Toward the end of this summer, while on a trip exploring eight state parks in central Virginia, I entered into a new research project for my poetry. Since the semester was gearing up, I decided I’d fit my research in by researching along with my students. I’ll be reading about the Civilian Conservation Corps, ecopoetics, and collage with a goal of starting a new book project. Because I don’t know where I’m heading, I thought this would work pretty well with the self-guided research project that I do in my first-year composition course. I’ll be trying to model the research process, starting in this exploratory stage.
Because I already planned to research along with my students in this way, I decided to commit to writing along with my students each day in class. I am currently adjuncting at two schools. I have three classes at one, and a class with a lab at the other. My official goal is to write along with one section per day, but to make that writing available to all of the classes (we write on a class wiki, so I populate my writing page on each site with my daily writing). This allowance to write just once makes it much more manageable. I’m trying to make sure that I’m writing with each class; I think I’ll start tracking that on my writing page. This is a principle I’ve always valued, and I’ve dabbled in it. This is the first time I’m doing it in such a structured way, and in a way so open to my students.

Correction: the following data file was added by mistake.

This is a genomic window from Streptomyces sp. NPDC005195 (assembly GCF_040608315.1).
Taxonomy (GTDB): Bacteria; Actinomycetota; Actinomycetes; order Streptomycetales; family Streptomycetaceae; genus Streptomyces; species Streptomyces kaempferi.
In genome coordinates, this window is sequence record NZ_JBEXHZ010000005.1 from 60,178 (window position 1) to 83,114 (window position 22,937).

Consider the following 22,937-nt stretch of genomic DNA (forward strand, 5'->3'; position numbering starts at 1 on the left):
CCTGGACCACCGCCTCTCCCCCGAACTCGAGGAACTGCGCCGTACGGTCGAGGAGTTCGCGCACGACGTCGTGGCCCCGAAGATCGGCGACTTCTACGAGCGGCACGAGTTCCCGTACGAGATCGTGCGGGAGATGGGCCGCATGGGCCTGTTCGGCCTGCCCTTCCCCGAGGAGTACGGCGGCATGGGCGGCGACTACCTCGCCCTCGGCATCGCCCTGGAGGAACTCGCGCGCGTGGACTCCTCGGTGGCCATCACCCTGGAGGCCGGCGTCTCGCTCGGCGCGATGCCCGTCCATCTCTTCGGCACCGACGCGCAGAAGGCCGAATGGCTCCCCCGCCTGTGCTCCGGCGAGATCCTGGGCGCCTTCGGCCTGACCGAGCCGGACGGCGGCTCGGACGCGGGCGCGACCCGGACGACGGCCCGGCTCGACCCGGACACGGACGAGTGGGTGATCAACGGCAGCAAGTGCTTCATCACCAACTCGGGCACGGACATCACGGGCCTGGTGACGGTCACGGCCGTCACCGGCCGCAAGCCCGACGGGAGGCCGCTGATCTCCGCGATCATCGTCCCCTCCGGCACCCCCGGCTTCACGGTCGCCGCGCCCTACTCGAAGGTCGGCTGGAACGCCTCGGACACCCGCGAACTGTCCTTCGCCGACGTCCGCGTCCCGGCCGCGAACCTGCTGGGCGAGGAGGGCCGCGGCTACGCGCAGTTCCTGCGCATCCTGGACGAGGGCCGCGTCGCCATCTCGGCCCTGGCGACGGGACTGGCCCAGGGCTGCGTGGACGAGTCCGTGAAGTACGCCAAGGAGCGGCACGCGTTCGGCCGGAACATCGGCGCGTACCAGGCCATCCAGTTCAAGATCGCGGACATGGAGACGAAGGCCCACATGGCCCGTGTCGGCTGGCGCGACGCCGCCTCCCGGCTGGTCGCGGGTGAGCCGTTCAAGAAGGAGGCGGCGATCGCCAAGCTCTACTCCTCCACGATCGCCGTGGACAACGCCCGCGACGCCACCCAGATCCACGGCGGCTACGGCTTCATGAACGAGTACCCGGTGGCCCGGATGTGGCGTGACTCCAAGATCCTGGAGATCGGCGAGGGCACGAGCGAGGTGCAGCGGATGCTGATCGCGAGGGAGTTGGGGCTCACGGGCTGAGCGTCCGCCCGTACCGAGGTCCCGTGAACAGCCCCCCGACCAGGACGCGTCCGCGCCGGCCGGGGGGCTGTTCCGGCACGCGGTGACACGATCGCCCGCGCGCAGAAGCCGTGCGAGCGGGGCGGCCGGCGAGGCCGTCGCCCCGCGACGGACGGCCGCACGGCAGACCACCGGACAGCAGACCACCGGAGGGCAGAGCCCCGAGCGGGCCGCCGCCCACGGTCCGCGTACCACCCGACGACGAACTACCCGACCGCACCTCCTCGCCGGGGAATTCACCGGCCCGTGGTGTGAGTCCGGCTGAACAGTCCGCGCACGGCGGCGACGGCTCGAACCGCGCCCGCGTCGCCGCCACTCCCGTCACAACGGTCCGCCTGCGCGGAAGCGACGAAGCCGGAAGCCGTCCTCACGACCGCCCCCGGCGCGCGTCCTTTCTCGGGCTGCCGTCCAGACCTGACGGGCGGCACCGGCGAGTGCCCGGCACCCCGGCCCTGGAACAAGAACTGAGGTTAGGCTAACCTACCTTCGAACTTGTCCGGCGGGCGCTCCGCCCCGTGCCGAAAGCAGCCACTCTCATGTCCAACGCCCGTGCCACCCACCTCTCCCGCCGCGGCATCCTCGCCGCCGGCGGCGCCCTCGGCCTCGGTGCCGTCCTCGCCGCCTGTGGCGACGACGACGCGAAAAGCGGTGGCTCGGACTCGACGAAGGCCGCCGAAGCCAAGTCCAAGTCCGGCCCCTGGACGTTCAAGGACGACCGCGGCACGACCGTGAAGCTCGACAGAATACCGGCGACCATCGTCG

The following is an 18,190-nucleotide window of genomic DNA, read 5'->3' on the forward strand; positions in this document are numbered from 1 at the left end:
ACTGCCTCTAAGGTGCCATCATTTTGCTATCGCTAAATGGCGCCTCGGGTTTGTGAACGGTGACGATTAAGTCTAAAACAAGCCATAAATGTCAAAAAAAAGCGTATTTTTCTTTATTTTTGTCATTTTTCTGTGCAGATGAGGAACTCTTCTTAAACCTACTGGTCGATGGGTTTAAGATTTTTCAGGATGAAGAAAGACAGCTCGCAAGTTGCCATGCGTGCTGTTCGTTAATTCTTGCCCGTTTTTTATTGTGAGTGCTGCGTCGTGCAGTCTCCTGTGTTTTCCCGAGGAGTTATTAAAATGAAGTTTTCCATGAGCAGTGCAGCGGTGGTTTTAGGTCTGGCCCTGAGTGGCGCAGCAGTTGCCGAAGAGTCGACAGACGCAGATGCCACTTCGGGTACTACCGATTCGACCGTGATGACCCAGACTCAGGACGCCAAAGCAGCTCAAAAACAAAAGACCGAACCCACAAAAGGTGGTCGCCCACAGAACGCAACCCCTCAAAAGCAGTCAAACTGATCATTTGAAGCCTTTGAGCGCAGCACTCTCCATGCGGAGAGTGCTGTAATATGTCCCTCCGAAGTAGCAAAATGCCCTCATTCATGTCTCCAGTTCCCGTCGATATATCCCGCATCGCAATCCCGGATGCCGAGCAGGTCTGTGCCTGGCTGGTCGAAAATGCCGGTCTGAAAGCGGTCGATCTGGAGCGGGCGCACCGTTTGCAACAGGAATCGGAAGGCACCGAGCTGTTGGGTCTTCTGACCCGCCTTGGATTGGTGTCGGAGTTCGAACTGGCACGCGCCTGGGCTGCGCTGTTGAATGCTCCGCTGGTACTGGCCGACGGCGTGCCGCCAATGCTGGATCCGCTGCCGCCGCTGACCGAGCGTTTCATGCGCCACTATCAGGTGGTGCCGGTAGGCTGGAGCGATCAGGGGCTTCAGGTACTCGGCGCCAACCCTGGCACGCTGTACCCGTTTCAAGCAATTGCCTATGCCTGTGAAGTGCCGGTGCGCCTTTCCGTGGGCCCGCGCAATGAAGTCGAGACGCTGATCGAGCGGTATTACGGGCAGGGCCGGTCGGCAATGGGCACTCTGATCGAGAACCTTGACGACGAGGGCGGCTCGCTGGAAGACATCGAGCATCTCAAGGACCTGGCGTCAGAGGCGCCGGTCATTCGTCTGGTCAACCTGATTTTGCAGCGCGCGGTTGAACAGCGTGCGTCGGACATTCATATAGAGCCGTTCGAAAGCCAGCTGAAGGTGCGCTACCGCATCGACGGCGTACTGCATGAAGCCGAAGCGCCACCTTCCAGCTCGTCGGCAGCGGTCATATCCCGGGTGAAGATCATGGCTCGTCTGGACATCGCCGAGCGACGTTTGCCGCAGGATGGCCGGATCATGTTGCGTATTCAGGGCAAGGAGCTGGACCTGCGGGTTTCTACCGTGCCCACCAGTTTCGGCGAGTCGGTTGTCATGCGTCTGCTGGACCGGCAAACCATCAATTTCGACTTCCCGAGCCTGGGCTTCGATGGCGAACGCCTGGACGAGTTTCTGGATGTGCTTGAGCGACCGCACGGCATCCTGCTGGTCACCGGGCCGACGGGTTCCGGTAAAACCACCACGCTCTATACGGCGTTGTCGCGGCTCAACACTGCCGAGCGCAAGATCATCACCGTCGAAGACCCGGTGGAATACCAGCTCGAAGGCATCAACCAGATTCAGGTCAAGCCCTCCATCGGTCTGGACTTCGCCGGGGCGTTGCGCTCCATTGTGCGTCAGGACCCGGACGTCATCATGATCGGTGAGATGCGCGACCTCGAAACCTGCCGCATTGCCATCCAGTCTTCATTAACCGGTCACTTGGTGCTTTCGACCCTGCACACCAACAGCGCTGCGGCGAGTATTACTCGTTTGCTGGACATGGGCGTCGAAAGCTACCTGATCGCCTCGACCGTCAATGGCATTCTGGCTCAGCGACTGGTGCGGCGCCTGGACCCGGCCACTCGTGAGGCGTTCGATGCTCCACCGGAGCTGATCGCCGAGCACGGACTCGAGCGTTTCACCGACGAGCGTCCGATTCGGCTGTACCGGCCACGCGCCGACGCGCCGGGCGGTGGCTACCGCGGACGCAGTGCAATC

Finally, I’ve transformed my research project arc (brainstorming journal entries, proposal, annotated bibliography…) into an I-search project this semester. After meeting someone at a faculty development workshop who was willing to share her assignment prompt, I decided to go for it. I felt as if I’ve been doing I-search all along, but not calling it that. I’ll be asking my students to make some sort of blogging platform for their I-search log; this will be mine. I’ll present my findings on the CCC, but I’ll also be blogging on the process of writing along for the first time.